Israel’s Meir Nitzan Rishon LeZion Cultural Hall upgrades audio system

0

The Meir Nitzan Rishon LeZion Cultural Hall, which is regarded as Israel’s most prestigious performance hall, has upgraded its audio system to not only enhance audience experience but also reduced the need for visiting productions to carry their own equipment.

Home of the Israeli Symphony Orchestra Rishon LeZion, the 20-year-old multi-purpose venue includes a large auditorium of 970 seats – where the new L-Acoustics audio system is installed – a smaller auditorium of 250 seats and dance halls, both large and small. The main auditorium hosts a full range of productions, from drama and musical theatre to classical concerts and rock and roll.

 

At the beginning of the project, the Hall employed the services of award-winning AV consultant, Harel Tabibi. A public tender was produced, with Tabibi overseeing a shootout between three leading loudspeaker manufacturers.

“The tender process was extremely stringent,” said Tabibi. “Clear goals were set: the system needed to sound good for a wide variety of shows, from theater shows to rock shows, and be acceptable for technicians of visiting touring companies. L-Acoustics was the clear winner because it not only fulfilled that brief, but also offered the best value for money.”

With L-Acoustics selected, Tabibi worked alongside the manufacturer’s Israeli distributor, Lightone, whose Assa Efrat produced the Soundvision file for Tabibi’s design, and installation company Charmer Group Ltd. Efrat ensured Tabibi’s design would deliver the ultimate in sound while taking into account the architectural design and the need to ensure the system would not impinge on sightlines.

“It’s the responsibility of the consultant to consider the architecture of the room, and this is a very beautiful venue,” Tabibi continues. “There’s always a compromise between positioning for optimum sound and positioning for optimum sightlines, but we work to overcome this. Being part of the project from the very beginning is a big advantage.”

Tabibi’s final design comprises main hangs of 10 Kara, left and right of the stage, with lower fills of three Kiva II per side, mounted lower down on the proscenium walls. Six SB18i subs are flown centrally, with two floor-stacked SB28 per side. Front fill is courtesy of four X8 evenly spaced across the stage lip. Delays for the upper balcony are three further X8, suspended from the auditorium ceiling.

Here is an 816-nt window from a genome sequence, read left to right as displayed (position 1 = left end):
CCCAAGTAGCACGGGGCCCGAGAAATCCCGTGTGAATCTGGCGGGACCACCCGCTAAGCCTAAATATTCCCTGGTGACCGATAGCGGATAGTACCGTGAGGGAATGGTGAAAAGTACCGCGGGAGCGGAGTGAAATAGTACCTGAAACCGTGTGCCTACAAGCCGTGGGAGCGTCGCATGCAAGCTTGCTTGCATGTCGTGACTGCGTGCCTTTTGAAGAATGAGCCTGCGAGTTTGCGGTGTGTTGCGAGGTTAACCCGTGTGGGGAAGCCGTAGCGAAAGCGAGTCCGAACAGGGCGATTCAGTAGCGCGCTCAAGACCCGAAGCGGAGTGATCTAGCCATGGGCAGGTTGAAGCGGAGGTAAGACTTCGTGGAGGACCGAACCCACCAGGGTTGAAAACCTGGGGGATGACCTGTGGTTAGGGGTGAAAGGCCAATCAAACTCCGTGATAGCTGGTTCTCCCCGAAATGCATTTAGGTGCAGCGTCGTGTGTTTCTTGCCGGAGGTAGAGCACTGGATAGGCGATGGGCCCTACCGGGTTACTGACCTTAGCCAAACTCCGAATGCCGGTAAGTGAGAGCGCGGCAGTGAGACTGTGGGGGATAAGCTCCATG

“My original design was for the subs to be left and right, but Assa advised that six subs in the centre would be a better configuration for overall efficiency and to achieve a very consistent LF coverage across the room,” said Tabibi. “It works perfectly but required some ingenuity to rig.”

“There are two balconies, the second of which is very high, and two ceilings, the first of which curves away from just above the top of the Kara hangs,” added Lightone’s Tal Cohen. “This was one of the biggest challenges and made rigging the system very complicated. To have the subs level with the top of the Kara hangs on the proscenium arch, we needed to build a special rigging frame.”

The installation was completed over three months, with the venue remaining open throughout. “We had to work whenever the venue wasn’t operating, which meant most things happened overnight and early in the morning,” recalled Cohen. “We had just three days at the end of the installation where the Hall was completely empty, then another two or three days for final tuning and adjustments.”

The results speak for themselves: the venue reports that since installation, all visiting productions have opted to use the new L-Acoustics house system. “This is an outstanding installation,” said Paz Kropero, technical manager at the Hall. “From the day the system was finished, every visiting company has used and very much like it. This is exactly what we were aiming for.”

Share.

About Author

Comments are closed.